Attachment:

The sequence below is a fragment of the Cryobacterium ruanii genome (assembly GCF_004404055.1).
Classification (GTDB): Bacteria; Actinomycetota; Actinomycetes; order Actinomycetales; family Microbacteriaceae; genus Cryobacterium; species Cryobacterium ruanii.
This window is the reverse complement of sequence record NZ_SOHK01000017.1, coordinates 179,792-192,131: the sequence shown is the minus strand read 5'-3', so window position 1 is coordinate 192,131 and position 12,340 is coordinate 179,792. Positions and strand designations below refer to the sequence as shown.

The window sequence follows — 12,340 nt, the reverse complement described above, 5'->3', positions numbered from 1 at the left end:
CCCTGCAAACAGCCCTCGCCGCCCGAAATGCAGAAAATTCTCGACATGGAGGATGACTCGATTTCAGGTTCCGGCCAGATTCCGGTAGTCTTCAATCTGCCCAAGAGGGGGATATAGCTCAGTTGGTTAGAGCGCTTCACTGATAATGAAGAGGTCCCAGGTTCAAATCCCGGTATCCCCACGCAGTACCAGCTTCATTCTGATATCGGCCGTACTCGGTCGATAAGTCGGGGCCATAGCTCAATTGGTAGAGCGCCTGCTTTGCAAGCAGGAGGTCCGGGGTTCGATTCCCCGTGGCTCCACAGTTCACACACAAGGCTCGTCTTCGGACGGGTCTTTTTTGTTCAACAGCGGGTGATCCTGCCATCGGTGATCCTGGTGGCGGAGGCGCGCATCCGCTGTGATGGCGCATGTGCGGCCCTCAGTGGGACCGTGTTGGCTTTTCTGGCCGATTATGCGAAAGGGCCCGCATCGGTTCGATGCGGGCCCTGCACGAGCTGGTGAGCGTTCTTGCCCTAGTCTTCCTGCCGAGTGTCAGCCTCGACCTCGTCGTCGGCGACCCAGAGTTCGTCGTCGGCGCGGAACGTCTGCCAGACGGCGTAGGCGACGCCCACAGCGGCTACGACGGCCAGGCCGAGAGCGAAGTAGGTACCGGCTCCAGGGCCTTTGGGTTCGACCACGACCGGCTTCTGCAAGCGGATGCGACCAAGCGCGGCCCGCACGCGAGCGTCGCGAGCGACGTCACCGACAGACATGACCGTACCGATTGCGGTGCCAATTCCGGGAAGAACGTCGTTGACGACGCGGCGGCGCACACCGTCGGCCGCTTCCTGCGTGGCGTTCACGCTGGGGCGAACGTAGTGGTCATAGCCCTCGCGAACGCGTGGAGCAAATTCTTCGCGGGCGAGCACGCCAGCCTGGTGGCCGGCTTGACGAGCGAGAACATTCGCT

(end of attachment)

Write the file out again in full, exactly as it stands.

The sequence below is a fragment of the Cryobacterium ruanii genome (assembly GCF_004404055.1).
Classification (GTDB): Bacteria; Actinomycetota; Actinomycetes; order Actinomycetales; family Microbacteriaceae; genus Cryobacterium; species Cryobacterium ruanii.
This window is the reverse complement of sequence record NZ_SOHK01000017.1, coordinates 179,792-192,131: the sequence shown is the minus strand read 5'-3', so window position 1 is coordinate 192,131 and position 12,340 is coordinate 179,792. Positions and strand designations below refer to the sequence as shown.

The window sequence follows — 12,340 nt, the reverse complement described above, 5'->3', positions numbered from 1 at the left end:
CCCTGCAAACAGCCCTCGCCGCCCGAAATGCAGAAAATTCTCGACATGGAGGATGACTCGATTTCAGGTTCCGGCCAGATTCCGGTAGTCTTCAATCTGCCCAAGAGGGGGATATAGCTCAGTTGGTTAGAGCGCTTCACTGATAATGAAGAGGTCCCAGGTTCAAATCCCGGTATCCCCACGCAGTACCAGCTTCATTCTGATATCGGCCGTACTCGGTCGATAAGTCGGGGCCATAGCTCAATTGGTAGAGCGCCTGCTTTGCAAGCAGGAGGTCCGGGGTTCGATTCCCCGTGGCTCCACAGTTCACACACAAGGCTCGTCTTCGGACGGGTCTTTTTTGTTCAACAGCGGGTGATCCTGCCATCGGTGATCCTGGTGGCGGAGGCGCGCATCCGCTGTGATGGCGCATGTGCGGCCCTCAGTGGGACCGTGTTGGCTTTTCTGGCCGATTATGCGAAAGGGCCCGCATCGGTTCGATGCGGGCCCTGCACGAGCTGGTGAGCGTTCTTGCCCTAGTCTTCCTGCCGAGTGTCAGCCTCGACCTCGTCGTCGGCGACCCAGAGTTCGTCGTCGGCGCGGAACGTCTGCCAGACGGCGTAGGCGACGCCCACAGCGGCTACGACGGCCAGGCCGAGAGCGAAGTAGGTACCGGCTCCAGGGCCTTTGGGTTCGACCACGACCGGCTTCTGCAAGCGGATGCGACCAAGCGCGGCCCGCACGCGAGCGTCGCGAGCGACGTCACCGACAGACATGACCGTACCGATTGCGGTGCCAATTCCGGGAAGAACGTCGTTGACGACGCGGCGGCGCACACCGTCGGCCGCTTCCTGCGTGGCGTTCACGCTGGGGCGAACGTAGTGGTCATAGCCCTCGCGAACGCGTGGAGCAAATTCTTCGCGGGCGAGCACGCCAGCCTGGTGGCCGGCTTGACGAGCGAGAACATTCGCT